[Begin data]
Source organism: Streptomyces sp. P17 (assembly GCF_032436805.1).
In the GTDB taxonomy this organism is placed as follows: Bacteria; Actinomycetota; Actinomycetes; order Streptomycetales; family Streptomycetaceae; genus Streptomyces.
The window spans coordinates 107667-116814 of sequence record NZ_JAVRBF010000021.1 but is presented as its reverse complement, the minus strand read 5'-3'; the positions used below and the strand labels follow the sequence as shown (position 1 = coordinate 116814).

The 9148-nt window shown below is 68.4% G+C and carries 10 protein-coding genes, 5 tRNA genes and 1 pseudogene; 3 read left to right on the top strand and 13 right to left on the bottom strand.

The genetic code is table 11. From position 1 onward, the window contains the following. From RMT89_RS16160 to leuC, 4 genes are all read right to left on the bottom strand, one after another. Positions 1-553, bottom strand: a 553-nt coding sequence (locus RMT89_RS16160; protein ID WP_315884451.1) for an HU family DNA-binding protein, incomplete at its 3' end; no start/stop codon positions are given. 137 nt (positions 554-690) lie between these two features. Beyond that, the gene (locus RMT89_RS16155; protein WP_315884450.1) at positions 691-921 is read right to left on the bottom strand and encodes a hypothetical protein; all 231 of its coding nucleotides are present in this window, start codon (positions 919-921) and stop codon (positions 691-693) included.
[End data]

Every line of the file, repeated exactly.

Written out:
Source organism: Streptomyces sp. P17 (assembly GCF_032436805.1).
In the GTDB taxonomy this organism is placed as follows: Bacteria; Actinomycetota; Actinomycetes; order Streptomycetales; family Streptomycetaceae; genus Streptomyces.
The window spans coordinates 107667-116814 of sequence record NZ_JAVRBF010000021.1 but is presented as its reverse complement, the minus strand read 5'-3'; the positions used below and the strand labels follow the sequence as shown (position 1 = coordinate 116814).

The 9148-nt window shown below is 68.4% G+C and carries 10 protein-coding genes, 5 tRNA genes and 1 pseudogene; 3 read left to right on the top strand and 13 right to left on the bottom strand.

The genetic code is table 11. From position 1 onward, the window contains the following. From RMT89_RS16160 to leuC, 4 genes are all read right to left on the bottom strand, one after another. Positions 1-553, bottom strand: a 553-nt coding sequence (locus RMT89_RS16160; protein ID WP_315884451.1) for an HU family DNA-binding protein, incomplete at its 3' end; no start/stop codon positions are given. 137 nt (positions 554-690) lie between these two features. Beyond that, the gene (locus RMT89_RS16155; protein WP_315884450.1) at positions 691-921 is read right to left on the bottom strand and encodes a hypothetical protein; all 231 of its coding nucleotides are present in this window, start codon (positions 919-921) and stop codon (positions 691-693) included.